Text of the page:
I REFER to the letter “Harsh reality of education in Malaysia” (The Star, June 13).
Much like the writer, I was a high-performing student across all national exams. Despite achieving 9A+ and 1A in the SPM, I was also not offered any government scholarships. At that point in time, I was also inclined to blame “racial agendas” and call myself “a victim of injustice”. However, that was almost 10 years ago, and I would like to share what this past decade has taught me.
1. Scholarships need not be based on academic excellence. There are various scholarships offered by foundations, corporate organisations and so on, which reward high performers in community service, sports and performing arts, to name a few. The writer would know that his (and indeed my) alma mater also offers a “Student Leader” scholarship as well as a needs-based scholarship.
2. Both my parents served in the civil service for over three decades. They paid every single sen of income tax which was required of them. Although I am a non-bumiputra, I felt equally wronged that my parents’ “loyalty” was not rewarded. I have since accepted that the government does not “owe” anyone a scholarship. The recent cases of PTPTN loan defaulters comes to mind. We need to eradicate our own sense of entitlement.
3. Employers citing language requirements also made the news recently. There are also complaints about room rental advertisements being limited to certain races. We need to accept that such requirements, including quotas, are an unavoidable part of life. As the writer pointed out, “many factors besides merit are considered”. For the above-mentioned examples, the reasons are practical. For scholarships, they could be political; we need to bear in mind that a political reason does not equate to an incorrect or unacceptable reason.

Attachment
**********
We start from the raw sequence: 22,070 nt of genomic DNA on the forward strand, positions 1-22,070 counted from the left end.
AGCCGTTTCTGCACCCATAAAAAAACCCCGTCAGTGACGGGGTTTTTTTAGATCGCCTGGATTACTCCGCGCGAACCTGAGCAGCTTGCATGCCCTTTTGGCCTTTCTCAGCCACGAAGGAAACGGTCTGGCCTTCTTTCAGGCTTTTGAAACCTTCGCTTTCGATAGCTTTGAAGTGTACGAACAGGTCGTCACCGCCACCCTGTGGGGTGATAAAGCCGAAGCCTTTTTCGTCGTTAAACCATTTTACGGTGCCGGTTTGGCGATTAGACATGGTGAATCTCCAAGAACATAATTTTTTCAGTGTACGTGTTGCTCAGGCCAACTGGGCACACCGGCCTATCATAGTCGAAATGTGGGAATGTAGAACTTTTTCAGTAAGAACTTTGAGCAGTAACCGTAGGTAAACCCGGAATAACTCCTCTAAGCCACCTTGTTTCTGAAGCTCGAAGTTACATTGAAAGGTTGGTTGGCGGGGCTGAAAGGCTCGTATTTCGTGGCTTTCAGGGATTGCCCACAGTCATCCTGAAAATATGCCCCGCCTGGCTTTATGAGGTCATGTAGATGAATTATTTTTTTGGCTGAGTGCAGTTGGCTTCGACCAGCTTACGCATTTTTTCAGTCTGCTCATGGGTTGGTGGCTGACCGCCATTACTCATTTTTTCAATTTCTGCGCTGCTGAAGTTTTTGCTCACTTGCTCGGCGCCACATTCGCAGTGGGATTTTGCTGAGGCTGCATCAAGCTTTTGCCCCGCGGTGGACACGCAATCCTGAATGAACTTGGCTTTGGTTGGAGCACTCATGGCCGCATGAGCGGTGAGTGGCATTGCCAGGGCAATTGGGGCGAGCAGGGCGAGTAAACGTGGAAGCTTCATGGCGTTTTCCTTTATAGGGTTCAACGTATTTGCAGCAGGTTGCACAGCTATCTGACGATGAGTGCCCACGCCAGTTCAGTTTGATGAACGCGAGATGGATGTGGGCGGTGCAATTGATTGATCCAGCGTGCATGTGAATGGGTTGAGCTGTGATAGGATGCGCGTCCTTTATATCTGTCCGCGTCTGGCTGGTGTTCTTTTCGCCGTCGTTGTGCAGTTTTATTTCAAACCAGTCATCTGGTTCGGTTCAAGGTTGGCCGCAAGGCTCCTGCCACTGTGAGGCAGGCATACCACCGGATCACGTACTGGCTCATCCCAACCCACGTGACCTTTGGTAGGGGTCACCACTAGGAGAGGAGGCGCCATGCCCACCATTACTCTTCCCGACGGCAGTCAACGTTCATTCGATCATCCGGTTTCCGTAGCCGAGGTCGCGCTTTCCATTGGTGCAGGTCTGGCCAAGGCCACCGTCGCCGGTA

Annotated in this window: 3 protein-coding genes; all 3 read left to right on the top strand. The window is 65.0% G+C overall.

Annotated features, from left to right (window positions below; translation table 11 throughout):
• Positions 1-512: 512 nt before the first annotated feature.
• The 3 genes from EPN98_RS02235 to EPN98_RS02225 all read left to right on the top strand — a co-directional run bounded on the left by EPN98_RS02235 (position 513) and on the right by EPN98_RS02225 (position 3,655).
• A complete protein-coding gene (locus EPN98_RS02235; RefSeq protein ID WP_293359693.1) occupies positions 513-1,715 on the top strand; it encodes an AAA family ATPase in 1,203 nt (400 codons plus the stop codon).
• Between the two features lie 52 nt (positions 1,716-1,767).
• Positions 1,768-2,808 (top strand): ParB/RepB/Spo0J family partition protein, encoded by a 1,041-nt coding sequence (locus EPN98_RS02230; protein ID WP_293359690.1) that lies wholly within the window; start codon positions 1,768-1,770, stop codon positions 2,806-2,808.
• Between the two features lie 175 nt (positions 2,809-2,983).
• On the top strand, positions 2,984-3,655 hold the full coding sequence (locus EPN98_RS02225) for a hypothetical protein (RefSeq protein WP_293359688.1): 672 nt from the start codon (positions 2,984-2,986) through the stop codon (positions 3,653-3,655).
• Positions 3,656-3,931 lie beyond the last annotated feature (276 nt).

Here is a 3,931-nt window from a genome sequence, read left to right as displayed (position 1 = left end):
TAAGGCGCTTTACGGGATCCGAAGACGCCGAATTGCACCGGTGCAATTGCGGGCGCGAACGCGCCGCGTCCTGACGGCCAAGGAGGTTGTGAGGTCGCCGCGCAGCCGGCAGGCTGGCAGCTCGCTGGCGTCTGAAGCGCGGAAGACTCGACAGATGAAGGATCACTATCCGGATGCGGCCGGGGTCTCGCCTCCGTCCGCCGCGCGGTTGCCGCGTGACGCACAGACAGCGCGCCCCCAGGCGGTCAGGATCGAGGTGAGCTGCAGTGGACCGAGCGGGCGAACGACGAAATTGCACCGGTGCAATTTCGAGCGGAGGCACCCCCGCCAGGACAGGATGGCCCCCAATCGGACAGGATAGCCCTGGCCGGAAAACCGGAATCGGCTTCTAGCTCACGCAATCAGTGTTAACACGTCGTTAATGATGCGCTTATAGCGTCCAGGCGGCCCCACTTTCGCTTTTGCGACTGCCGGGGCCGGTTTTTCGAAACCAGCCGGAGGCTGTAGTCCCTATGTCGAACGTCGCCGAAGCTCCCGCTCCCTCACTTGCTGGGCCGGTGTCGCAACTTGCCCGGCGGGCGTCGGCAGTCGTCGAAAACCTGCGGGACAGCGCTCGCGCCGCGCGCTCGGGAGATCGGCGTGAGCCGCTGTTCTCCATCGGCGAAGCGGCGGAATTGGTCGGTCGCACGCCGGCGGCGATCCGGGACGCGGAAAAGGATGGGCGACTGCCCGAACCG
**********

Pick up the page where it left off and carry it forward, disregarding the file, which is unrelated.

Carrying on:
What experience gives me the right to say all of these? I am fortunate to have graduated, thanks to being an only child. My parents spent their entire retirement fund and we had further support from extended family members.
Although they have not expected anything from me, I personally feel the responsibility of providing a “return on their investment”.
In my current role, my organisation delivers educational transformation programmes in developing countries, including Malaysia. We have travelled by longboat to reach schools.
We have helped to comb lice off students’ heads. We have provided educators with teaching resources made from cereal boxes because they do not have Internet access nor technological equipment. These are the true challenges confronting Malaysian students even today.
I found my degree course immensely challenging and graduated as a “Grade C” student. I have been working for the past five years in a completely different field to my qualification.
I applied for 238 jobs (yet retained my sanity), was invited for only 12 interviews, and eventually found my calling. Would I have “made it” if I had received a scholarship? Most probably yes.
Did I fail in life without a scholarship? Definitely not; yet I am proud of my country and look forward to contributing towards its development every single day!
NO LONGER DISGRUNTLED